Phalaenopsis Orchids: New Flower Spike or New Root?

Both! I can finally say that I have been able to successfully grow indoor orchids (Phalaenopsis), after several years of failed attempts. After finally seeing them flower and removing brown spikes, my next stage of anticipation was for new flower spikes. Every day, I would check and see if signs of new growth were flower spikes or roots. On most days, the answer was “new roots.” This was good news, of course, since my orchids were still alive! But I wanted to know if the orchids would produce flowers again. Happily, I can report that IMG_3146I have baby flower spikes as well as new roots!

This was the first year that I’ve had these plants, which came with flowers in bloom and several flower buds when I rescued them from my supermarket clearance bin. Revived and peaceful, I kept checking around the base of the plants for any new activity. I’ve read that the telltale sign of a new flower spike of indoor orchids is a “mitten-like” growth. But for me, it seems that a flower spike has very sharp, well-defined features, in contrast to the softer looking roots. Check out the emerging flower spikes from two of my Phalaenopsis orchids and you can clearly see the difference between a new growth that is a flower spike (background) and one that is a root (foreground). I have a third Phalaenopsis that is showing signs of what probably is a new flower spike and eagerly awaiting the big reveal!IMG_3148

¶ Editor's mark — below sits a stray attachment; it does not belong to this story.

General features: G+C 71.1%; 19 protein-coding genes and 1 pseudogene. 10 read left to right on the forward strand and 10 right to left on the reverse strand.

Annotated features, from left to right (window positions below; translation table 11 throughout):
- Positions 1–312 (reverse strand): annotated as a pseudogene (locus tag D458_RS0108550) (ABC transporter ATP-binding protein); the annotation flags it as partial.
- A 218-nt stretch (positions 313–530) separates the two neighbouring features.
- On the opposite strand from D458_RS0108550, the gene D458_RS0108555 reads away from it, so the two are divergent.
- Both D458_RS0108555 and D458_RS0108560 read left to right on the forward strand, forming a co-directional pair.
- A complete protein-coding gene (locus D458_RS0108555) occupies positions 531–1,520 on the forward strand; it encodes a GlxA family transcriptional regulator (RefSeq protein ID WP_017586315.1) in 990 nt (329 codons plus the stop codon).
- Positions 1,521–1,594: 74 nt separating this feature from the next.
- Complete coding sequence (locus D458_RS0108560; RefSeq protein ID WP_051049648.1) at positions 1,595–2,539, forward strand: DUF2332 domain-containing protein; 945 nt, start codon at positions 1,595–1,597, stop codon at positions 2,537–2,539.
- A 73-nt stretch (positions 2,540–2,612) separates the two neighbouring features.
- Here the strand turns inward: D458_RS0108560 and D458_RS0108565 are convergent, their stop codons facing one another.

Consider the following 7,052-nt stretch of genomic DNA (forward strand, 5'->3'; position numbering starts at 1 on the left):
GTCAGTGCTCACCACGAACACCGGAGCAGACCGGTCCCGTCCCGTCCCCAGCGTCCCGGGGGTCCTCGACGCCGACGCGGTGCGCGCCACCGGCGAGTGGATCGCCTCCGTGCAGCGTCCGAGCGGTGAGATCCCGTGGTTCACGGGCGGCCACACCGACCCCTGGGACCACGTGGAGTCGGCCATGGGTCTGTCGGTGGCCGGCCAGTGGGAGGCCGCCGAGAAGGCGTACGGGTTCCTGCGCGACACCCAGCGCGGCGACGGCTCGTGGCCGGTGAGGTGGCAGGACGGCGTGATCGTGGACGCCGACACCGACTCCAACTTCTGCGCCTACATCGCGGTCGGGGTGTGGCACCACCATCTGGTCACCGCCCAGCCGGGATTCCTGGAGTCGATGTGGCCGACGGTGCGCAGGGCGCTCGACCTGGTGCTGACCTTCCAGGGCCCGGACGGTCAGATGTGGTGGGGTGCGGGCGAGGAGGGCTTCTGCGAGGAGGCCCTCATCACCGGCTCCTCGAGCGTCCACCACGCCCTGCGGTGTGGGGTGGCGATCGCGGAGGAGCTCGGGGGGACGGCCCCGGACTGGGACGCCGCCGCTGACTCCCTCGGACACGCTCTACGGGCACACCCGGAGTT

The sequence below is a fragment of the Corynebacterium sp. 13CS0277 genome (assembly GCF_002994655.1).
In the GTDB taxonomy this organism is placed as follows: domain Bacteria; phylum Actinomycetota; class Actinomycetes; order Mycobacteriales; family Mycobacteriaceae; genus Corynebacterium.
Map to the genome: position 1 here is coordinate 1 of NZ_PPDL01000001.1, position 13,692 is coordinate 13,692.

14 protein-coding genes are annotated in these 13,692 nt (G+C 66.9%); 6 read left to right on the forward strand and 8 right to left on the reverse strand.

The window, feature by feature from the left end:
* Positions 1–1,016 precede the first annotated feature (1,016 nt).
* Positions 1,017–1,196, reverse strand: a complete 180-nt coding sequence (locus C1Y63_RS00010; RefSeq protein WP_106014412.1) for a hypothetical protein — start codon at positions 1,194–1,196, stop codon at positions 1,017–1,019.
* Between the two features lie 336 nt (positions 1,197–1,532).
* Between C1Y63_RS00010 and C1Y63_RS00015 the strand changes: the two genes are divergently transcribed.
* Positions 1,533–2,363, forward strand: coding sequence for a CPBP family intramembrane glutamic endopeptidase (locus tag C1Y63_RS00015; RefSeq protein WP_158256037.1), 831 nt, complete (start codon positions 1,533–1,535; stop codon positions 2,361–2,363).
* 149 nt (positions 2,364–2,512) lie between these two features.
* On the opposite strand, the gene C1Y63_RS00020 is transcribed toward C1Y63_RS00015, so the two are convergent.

As funny as it sounds, I breathed a great sigh of relief that I didn’t mess up my orchids and cut their lives short as I had in the past. The surest way of confirming that fact was the emergence of new flower spikes. I could not have predicted that several months ago, when I became the proud caretaker of these beautiful plants, that I would be able to enjoy this next stage of their development. They are residing in my bathroom next to a south-facing window, and there they will stay for (hopefully) many years. Fantastic!


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